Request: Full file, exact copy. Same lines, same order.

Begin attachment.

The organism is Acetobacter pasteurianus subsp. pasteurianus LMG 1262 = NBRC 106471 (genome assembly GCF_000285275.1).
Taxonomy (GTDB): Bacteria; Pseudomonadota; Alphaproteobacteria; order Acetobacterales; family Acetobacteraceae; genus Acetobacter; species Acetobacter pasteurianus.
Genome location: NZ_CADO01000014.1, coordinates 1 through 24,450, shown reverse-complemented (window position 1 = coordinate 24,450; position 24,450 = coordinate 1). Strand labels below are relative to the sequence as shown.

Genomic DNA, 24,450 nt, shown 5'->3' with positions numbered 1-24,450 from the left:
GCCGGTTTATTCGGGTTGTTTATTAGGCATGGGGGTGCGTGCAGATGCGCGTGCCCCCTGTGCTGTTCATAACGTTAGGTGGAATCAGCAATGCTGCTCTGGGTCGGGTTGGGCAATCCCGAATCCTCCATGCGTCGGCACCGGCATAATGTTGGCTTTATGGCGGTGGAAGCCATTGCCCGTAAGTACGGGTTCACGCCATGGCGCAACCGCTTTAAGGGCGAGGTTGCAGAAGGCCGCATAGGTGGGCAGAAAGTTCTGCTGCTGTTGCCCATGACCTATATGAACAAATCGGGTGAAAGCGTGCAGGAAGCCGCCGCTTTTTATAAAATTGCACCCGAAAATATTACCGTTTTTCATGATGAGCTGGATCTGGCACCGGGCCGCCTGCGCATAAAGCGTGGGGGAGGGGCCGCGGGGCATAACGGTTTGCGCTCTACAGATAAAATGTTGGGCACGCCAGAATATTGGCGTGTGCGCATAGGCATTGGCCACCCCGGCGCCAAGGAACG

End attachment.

The organism is Acetobacter pasteurianus subsp. pasteurianus LMG 1262 = NBRC 106471 (genome assembly GCF_000285275.1).
Taxonomy (GTDB): Bacteria; Pseudomonadota; Alphaproteobacteria; order Acetobacterales; family Acetobacteraceae; genus Acetobacter; species Acetobacter pasteurianus.
Genome location: NZ_CADO01000014.1, coordinates 1 through 24,450, shown reverse-complemented (window position 1 = coordinate 24,450; position 24,450 = coordinate 1). Strand labels below are relative to the sequence as shown.

Genomic DNA, 24,450 nt, shown 5'->3' with positions numbered 1-24,450 from the left:
GCCGGTTTATTCGGGTTGTTTATTAGGCATGGGGGTGCGTGCAGATGCGCGTGCCCCCTGTGCTGTTCATAACGTTAGGTGGAATCAGCAATGCTGCTCTGGGTCGGGTTGGGCAATCCCGAATCCTCCATGCGTCGGCACCGGCATAATGTTGGCTTTATGGCGGTGGAAGCCATTGCCCGTAAGTACGGGTTCACGCCATGGCGCAACCGCTTTAAGGGCGAGGTTGCAGAAGGCCGCATAGGTGGGCAGAAAGTTCTGCTGCTGTTGCCCATGACCTATATGAACAAATCGGGTGAAAGCGTGCAGGAAGCCGCCGCTTTTTATAAAATTGCACCCGAAAATATTACCGTTTTTCATGATGAGCTGGATCTGGCACCGGGCCGCCTGCGCATAAAGCGTGGGGGAGGGGCCGCGGGGCATAACGGTTTGCGCTCTACAGATAAAATGTTGGGCACGCCAGAATATTGGCGTGTGCGCATAGGCATTGGCCACCCCGGCGCCAAGGAACG